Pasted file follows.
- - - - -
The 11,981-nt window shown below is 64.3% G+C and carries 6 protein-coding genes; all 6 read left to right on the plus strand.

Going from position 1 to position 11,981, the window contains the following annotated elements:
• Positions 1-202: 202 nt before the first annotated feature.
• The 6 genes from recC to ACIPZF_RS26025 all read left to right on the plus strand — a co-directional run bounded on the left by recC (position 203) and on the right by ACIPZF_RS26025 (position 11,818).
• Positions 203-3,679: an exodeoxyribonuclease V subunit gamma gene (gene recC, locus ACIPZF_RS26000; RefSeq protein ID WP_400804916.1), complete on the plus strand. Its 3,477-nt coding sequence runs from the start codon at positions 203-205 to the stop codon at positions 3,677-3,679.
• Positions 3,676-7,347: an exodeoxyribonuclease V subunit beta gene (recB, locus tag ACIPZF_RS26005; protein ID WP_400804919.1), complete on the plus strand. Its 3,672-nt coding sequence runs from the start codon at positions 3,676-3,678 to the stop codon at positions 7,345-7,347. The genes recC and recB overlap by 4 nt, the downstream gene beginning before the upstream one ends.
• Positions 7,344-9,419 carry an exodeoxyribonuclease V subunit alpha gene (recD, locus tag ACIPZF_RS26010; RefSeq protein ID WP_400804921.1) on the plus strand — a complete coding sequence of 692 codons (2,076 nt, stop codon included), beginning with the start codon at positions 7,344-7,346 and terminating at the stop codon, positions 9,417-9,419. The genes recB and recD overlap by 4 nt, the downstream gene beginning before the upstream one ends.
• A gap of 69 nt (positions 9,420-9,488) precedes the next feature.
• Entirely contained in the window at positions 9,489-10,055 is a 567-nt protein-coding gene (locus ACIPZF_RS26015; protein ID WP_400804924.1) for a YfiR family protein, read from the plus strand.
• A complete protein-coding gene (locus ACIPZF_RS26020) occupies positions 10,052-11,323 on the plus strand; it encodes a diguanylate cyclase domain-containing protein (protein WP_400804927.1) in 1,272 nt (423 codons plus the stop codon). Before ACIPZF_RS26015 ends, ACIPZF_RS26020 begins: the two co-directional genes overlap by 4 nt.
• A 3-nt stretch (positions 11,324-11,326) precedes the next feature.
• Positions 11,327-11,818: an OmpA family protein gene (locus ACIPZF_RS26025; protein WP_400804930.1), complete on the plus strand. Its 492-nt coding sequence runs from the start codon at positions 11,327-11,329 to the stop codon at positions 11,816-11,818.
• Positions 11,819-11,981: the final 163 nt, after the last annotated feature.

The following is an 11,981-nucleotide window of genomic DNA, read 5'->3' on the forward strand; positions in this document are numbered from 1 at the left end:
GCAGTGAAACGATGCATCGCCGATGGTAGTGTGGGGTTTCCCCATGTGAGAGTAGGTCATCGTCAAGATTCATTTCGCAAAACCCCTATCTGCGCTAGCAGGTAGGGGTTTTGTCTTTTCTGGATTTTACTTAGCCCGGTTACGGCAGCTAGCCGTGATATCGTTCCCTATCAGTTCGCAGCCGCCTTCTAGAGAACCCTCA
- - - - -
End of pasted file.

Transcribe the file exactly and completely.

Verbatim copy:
The 11,981-nt window shown below is 64.3% G+C and carries 6 protein-coding genes; all 6 read left to right on the plus strand.

Going from position 1 to position 11,981, the window contains the following annotated elements:
• Positions 1-202: 202 nt before the first annotated feature.
• The 6 genes from recC to ACIPZF_RS26025 all read left to right on the plus strand — a co-directional run bounded on the left by recC (position 203) and on the right by ACIPZF_RS26025 (position 11,818).
• Positions 203-3,679: an exodeoxyribonuclease V subunit gamma gene (gene recC, locus ACIPZF_RS26000; RefSeq protein ID WP_400804916.1), complete on the plus strand. Its 3,477-nt coding sequence runs from the start codon at positions 203-205 to the stop codon at positions 3,677-3,679.
• Positions 3,676-7,347: an exodeoxyribonuclease V subunit beta gene (recB, locus tag ACIPZF_RS26005; protein ID WP_400804919.1), complete on the plus strand. Its 3,672-nt coding sequence runs from the start codon at positions 3,676-3,678 to the stop codon at positions 7,345-7,347. The genes recC and recB overlap by 4 nt, the downstream gene beginning before the upstream one ends.
• Positions 7,344-9,419 carry an exodeoxyribonuclease V subunit alpha gene (recD, locus tag ACIPZF_RS26010; RefSeq protein ID WP_400804921.1) on the plus strand — a complete coding sequence of 692 codons (2,076 nt, stop codon included), beginning with the start codon at positions 7,344-7,346 and terminating at the stop codon, positions 9,417-9,419. The genes recB and recD overlap by 4 nt, the downstream gene beginning before the upstream one ends.
• A gap of 69 nt (positions 9,420-9,488) precedes the next feature.
• Entirely contained in the window at positions 9,489-10,055 is a 567-nt protein-coding gene (locus ACIPZF_RS26015; protein ID WP_400804924.1) for a YfiR family protein, read from the plus strand.
• A complete protein-coding gene (locus ACIPZF_RS26020) occupies positions 10,052-11,323 on the plus strand; it encodes a diguanylate cyclase domain-containing protein (protein WP_400804927.1) in 1,272 nt (423 codons plus the stop codon). Before ACIPZF_RS26015 ends, ACIPZF_RS26020 begins: the two co-directional genes overlap by 4 nt.
• A 3-nt stretch (positions 11,324-11,326) precedes the next feature.
• Positions 11,327-11,818: an OmpA family protein gene (locus ACIPZF_RS26025; protein WP_400804930.1), complete on the plus strand. Its 492-nt coding sequence runs from the start codon at positions 11,327-11,329 to the stop codon at positions 11,816-11,818.
• Positions 11,819-11,981: the final 163 nt, after the last annotated feature.

The following is an 11,981-nucleotide window of genomic DNA, read 5'->3' on the forward strand; positions in this document are numbered from 1 at the left end:
GCAGTGAAACGATGCATCGCCGATGGTAGTGTGGGGTTTCCCCATGTGAGAGTAGGTCATCGTCAAGATTCATTTCGCAAAACCCCTATCTGCGCTAGCAGGTAGGGGTTTTGTCTTTTCTGGATTTTACTTAGCCCGGTTACGGCAGCTAGCCGTGATATCGTTCCCTATCAGTTCGCAGCCGCCTTCTAGAGAACCCTCA